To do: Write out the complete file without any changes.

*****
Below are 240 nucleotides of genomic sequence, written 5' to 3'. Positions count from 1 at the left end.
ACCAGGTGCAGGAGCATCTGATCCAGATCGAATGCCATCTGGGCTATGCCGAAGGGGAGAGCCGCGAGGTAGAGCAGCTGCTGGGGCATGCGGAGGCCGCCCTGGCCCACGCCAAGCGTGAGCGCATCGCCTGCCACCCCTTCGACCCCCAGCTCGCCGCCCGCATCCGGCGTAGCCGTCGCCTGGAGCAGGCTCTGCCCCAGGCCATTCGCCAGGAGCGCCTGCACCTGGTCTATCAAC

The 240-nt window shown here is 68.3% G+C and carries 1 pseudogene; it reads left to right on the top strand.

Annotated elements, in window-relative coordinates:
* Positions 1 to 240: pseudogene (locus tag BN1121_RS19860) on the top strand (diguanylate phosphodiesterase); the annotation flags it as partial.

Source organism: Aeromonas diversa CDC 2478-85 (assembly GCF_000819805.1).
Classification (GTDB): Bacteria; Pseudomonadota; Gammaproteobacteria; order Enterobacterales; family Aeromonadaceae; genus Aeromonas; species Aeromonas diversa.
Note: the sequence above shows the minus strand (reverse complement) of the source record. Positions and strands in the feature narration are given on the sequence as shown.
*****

Below are 240 nucleotides of genomic sequence, written 5' to 3'. Positions count from 1 at the left end.
ACCAGGTGCAGGAGCATCTGATCCAGATCGAATGCCATCTGGGCTATGCCGAAGGGGAGAGCCGCGAGGTAGAGCAGCTGCTGGGGCATGCGGAGGCCGCCCTGGCCCACGCCAAGCGTGAGCGCATCGCCTGCCACCCCTTCGACCCCCAGCTCGCCGCCCGCATCCGGCGTAGCCGTCGCCTGGAGCAGGCTCTGCCCCAGGCCATTCGCCAGGAGCGCCTGCACCTGGTCTATCAAC

The 240-nt window shown here is 68.3% G+C and carries 1 pseudogene; it reads left to right on the top strand.

Annotated elements, in window-relative coordinates:
* Positions 1 to 240: pseudogene (locus tag BN1121_RS19860) on the top strand (diguanylate phosphodiesterase); the annotation flags it as partial.

Source organism: Aeromonas diversa CDC 2478-85 (assembly GCF_000819805.1).
Classification (GTDB): Bacteria; Pseudomonadota; Gammaproteobacteria; order Enterobacterales; family Aeromonadaceae; genus Aeromonas; species Aeromonas diversa.
Note: the sequence above shows the minus strand (reverse complement) of the source record. Positions and strands in the feature narration are given on the sequence as shown.